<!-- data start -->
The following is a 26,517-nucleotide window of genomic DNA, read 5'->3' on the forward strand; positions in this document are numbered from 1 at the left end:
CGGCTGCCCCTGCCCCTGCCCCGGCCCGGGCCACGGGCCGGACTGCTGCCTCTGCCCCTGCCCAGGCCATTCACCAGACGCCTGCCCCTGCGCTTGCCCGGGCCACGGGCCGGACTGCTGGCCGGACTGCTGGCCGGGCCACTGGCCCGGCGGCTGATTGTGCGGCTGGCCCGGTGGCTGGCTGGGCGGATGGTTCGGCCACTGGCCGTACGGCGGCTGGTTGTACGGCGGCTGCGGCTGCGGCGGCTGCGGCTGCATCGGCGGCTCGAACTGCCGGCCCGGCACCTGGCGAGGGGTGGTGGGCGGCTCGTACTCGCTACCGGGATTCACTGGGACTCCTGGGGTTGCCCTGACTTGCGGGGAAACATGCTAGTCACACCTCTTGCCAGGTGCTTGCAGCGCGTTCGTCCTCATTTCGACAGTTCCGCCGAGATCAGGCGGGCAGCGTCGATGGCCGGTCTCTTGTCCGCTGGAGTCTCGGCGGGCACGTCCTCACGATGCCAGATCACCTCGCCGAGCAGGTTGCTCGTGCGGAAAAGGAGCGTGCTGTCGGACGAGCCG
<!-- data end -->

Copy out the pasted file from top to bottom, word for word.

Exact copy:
The following is a 26,517-nucleotide window of genomic DNA, read 5'->3' on the forward strand; positions in this document are numbered from 1 at the left end:
CGGCTGCCCCTGCCCCTGCCCCGGCCCGGGCCACGGGCCGGACTGCTGCCTCTGCCCCTGCCCAGGCCATTCACCAGACGCCTGCCCCTGCGCTTGCCCGGGCCACGGGCCGGACTGCTGGCCGGACTGCTGGCCGGGCCACTGGCCCGGCGGCTGATTGTGCGGCTGGCCCGGTGGCTGGCTGGGCGGATGGTTCGGCCACTGGCCGTACGGCGGCTGGTTGTACGGCGGCTGCGGCTGCGGCGGCTGCGGCTGCATCGGCGGCTCGAACTGCCGGCCCGGCACCTGGCGAGGGGTGGTGGGCGGCTCGTACTCGCTACCGGGATTCACTGGGACTCCTGGGGTTGCCCTGACTTGCGGGGAAACATGCTAGTCACACCTCTTGCCAGGTGCTTGCAGCGCGTTCGTCCTCATTTCGACAGTTCCGCCGAGATCAGGCGGGCAGCGTCGATGGCCGGTCTCTTGTCCGCTGGAGTCTCGGCGGGCACGTCCTCACGATGCCAGATCACCTCGCCGAGCAGGTTGCTCGTGCGGAAAAGGAGCGTGCTGTCGGACGAGCCG